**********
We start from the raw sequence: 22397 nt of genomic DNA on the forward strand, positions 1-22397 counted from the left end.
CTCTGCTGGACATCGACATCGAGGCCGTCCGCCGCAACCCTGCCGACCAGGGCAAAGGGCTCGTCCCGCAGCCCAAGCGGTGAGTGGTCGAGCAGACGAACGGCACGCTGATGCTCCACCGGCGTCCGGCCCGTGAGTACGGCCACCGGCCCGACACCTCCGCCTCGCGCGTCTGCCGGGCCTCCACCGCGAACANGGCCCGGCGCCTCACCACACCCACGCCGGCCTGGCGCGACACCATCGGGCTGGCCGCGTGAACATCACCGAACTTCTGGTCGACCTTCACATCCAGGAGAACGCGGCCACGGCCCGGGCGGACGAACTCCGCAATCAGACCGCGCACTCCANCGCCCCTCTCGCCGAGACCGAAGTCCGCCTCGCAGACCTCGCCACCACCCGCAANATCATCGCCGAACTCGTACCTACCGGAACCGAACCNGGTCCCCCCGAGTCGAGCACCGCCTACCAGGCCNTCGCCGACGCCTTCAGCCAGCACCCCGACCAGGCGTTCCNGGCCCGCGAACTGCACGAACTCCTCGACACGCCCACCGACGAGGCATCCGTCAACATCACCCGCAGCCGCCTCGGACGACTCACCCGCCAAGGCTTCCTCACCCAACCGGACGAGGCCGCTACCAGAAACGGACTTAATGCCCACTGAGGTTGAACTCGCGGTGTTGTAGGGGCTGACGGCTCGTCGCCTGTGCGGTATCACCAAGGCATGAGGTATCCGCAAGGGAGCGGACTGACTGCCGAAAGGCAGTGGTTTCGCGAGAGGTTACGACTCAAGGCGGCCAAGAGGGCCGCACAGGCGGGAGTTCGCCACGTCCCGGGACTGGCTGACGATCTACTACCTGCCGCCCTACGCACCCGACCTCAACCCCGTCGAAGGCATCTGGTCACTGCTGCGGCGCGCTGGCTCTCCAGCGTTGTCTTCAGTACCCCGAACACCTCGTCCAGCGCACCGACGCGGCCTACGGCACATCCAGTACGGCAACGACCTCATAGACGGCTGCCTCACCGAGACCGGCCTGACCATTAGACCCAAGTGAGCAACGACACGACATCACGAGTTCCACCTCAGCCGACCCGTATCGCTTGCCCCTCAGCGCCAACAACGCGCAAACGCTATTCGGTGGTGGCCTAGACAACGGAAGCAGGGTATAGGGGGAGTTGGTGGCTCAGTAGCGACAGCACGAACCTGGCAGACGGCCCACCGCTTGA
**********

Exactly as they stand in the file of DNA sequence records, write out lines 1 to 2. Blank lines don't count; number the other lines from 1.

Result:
We start from the raw sequence: 22397 nt of genomic DNA on the forward strand, positions 1-22397 counted from the left end.
CTCTGCTGGACATCGACATCGAGGCCGTCCGCCGCAACCCTGCCGACCAGGGCAAAGGGCTCGTCCCGCAGCCCAAGCGGTGAGTGGTCGAGCAGACGAACGGCACGCTGATGCTCCACCGGCGTCCGGCCCGTGAGTACGGCCACCGGCCCGACACCTCCGCCTCGCGCGTCTGCCGGGCCTCCACCGCGAACANGGCCCGGCGCCTCACCACACCCACGCCGGCCTGGCGCGACACCATCGGGCTGGCCGCGTGAACATCACCGAACTTCTGGTCGACCTTCACATCCAGGAGAACGCGGCCACGGCCCGGGCGGACGAACTCCGCAATCAGACCGCGCACTCCANCGCCCCTCTCGCCGAGACCGAAGTCCGCCTCGCAGACCTCGCCACCACCCGCAANATCATCGCCGAACTCGTACCTACCGGAACCGAACCNGGTCCCCCCGAGTCGAGCACCGCCTACCAGGCCNTCGCCGACGCCTTCAGCCAGCACCCCGACCAGGCGTTCCNGGCCCGCGAACTGCACGAACTCCTCGACACGCCCACCGACGAGGCATCCGTCAACATCACCCGCAGCCGCCTCGGACGACTCACCCGCCAAGGCTTCCTCACCCAACCGGACGAGGCCGCTACCAGAAACGGACTTAATGCCCACTGAGGTTGAACTCGCGGTGTTGTAGGGGCTGACGGCTCGTCGCCTGTGCGGTATCACCAAGGCATGAGGTATCCGCAAGGGAGCGGACTGACTGCCGAAAGGCAGTGGTTTCGCGAGAGGTTACGACTCAAGGCGGCCAAGAGGGCCGCACAGGCGGGAGTTCGCCACGTCCCGGGACTGGCTGACGATCTACTACCTGCCGCCCTACGCACCCGACCTCAACCCCGTCGAAGGCATCTGGTCACTGCTGCGGCGCGCTGGCTCTCCAGCGTTGTCTTCAGTACCCCGAACACCTCGTCCAGCGCACCGACGCGGCCTACGGCACATCCAGTACGGCAACGACCTCATAGACGGCTGCCTCACCGAGACCGGCCTGACCATTAGACCCAAGTGAGCAACGACACGACATCACGAGTTCCACCTCAGCCGACCCGTATCGCTTGCCCCTCAGCGCCAACAACGCGCAAACGCTATTCGGTGGTGGCCTAGACAACGGAAGCAGGGTATAGGGGGAGTTGGTGGCTCAGTAGCGACAGCACGAACCTGGCAGACGGCCCACCGCTTGA